Stephan van Hulst

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since Sep 20, 2010
Cologne, Germany
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Recent posts by Stephan van Hulst

Maybe in the case of lambda expressions, but it seems unreasonable to disallow method references that reference pre-existing methods that weren't necessarily written to implement a specific functional interface.
1 hour ago
It really depends on what you mean by "standard functional interfaces".

There's plenty of functional interfaces in the standard API that return void. For instance, Swing has a bunch of listener interfaces. ActionListener springs to mind.
1 hour ago
Didn't they mean that, if the functional interface contains an abstract method that returns void, the return type of the lambda body or method reference doesn't matter?
6 hours ago
In the first program you're trying to add Integer to List<?>.

In the second program you're getting Object out of List<?>.

So you didn't do the same thing.
Tim, you'd still need to install Lombok into Eclipse separately, because it needs a separate compiler/code analyzer that knows to convert Lombok magic to plain Java.
6 hours ago
Did you already install Lombok into Eclipse? Just declaring the Maven dependency is not enough.

Anyway, what's the point of declaring a variable of type var anyway, if you're going to cast it to String immediately afterward?
22 hours ago
It depends on your definition of "reduction operation".

If by "reduction operation" you specifically mean the reduce() method, then not all terminal operations are reduction operations. For instance, Stream.count() is a different terminal operation.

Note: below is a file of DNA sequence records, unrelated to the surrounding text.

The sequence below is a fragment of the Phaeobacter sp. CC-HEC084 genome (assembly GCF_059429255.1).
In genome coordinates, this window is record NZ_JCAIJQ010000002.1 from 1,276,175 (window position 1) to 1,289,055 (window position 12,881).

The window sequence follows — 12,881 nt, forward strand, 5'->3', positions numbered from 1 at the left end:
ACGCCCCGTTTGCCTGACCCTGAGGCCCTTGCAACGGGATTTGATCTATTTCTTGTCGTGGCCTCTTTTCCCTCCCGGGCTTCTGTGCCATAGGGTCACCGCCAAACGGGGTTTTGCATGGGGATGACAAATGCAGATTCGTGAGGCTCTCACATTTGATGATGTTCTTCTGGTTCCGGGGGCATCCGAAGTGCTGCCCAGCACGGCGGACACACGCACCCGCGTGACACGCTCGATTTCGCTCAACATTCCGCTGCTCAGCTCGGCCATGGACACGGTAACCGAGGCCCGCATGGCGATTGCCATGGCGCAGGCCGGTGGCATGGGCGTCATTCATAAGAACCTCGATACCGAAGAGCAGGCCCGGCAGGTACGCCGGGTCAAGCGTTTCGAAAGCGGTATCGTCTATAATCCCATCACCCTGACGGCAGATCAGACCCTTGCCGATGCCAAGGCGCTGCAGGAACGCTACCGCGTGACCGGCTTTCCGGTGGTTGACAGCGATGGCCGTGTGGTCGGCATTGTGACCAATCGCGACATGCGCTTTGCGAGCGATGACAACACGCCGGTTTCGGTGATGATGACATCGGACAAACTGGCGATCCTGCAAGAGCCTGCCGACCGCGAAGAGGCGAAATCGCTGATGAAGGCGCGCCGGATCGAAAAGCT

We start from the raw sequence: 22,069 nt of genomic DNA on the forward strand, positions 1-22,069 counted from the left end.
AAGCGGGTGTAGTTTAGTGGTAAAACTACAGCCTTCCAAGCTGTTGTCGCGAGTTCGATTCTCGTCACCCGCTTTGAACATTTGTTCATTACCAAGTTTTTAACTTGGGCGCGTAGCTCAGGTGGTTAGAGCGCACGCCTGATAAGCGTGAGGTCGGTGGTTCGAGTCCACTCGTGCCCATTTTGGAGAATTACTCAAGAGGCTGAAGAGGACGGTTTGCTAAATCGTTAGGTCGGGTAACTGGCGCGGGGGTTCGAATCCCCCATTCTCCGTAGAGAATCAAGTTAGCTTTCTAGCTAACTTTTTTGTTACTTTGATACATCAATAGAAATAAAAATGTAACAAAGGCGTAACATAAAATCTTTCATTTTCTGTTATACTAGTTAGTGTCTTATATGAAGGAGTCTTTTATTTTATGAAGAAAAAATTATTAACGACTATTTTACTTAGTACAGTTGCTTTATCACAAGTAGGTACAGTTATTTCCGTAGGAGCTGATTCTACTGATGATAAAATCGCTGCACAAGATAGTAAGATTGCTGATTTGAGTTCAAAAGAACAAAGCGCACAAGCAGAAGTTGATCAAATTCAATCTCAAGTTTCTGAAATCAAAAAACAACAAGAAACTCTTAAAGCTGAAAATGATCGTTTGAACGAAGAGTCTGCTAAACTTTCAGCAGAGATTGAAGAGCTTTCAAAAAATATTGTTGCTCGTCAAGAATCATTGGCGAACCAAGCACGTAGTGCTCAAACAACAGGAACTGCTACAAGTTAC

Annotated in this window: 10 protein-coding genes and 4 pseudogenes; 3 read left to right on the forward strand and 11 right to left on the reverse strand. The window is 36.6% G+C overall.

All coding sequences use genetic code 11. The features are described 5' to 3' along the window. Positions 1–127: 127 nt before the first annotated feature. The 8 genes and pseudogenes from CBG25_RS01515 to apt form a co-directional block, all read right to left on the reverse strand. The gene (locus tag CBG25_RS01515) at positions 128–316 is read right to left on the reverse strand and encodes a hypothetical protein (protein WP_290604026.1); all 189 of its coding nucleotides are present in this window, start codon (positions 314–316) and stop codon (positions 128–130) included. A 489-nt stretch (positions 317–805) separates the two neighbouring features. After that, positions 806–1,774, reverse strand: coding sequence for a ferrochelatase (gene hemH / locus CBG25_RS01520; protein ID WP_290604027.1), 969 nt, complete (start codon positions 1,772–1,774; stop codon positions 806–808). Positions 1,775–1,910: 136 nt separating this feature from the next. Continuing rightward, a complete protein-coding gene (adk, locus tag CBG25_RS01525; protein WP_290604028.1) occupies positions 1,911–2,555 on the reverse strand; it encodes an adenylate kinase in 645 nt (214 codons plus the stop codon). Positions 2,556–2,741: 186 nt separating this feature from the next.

If by "reduction operation" you mean a terminal operation that returns a single value type, then still not all terminal operations are reduction operations. For instance, according to this definition, Stream.count() would be a reduction operation, but Stream.toArray() would not.

If by "reduction operation" you mean any operation that consumes the stream to produce a final result, then yes, all terminal operations are reduction operations. According to this definition, you could say that Stream.toArray() "reduces" a stream of elements to an array. However, even here there is some gray area:

  • Does Stream.iterator() really return a "final value"?
  • When the return type is void, such as with Stream.close(), can you really say that the stream has been reduced to a result?

  • You can see that the answer to your question is rather philosophical in nature. In practice, when discussing a Java issue, it's better to use well defined terms such "terminal operation" in preference to vague terms such as "reduction operation".
    23 hours ago

    Suhaas Parekh wrote:In the javadoc it is mentioned there are 2 ways to call an instance method by using method reference.


    You mean there are different ways to "pass" a method, not "call". When you use a method reference, you don't call the referenced method directly.

    Anyway, please quote your sources. I'm not aware of any Javadoc that explains how to use method references.

    I cannot really understand whats the difference and when to use what.


    You use the variant that starts with a type name when the functional interface that you're trying to implement DOES, as its first parameter, expect an argument of the type that you're using the method reference on:


    You use the variant that starts with an object reference when the functional interface that you're trying to implement DOES NOT, as its first parameter, expect an argument of the type of the object that you're using the method reference on: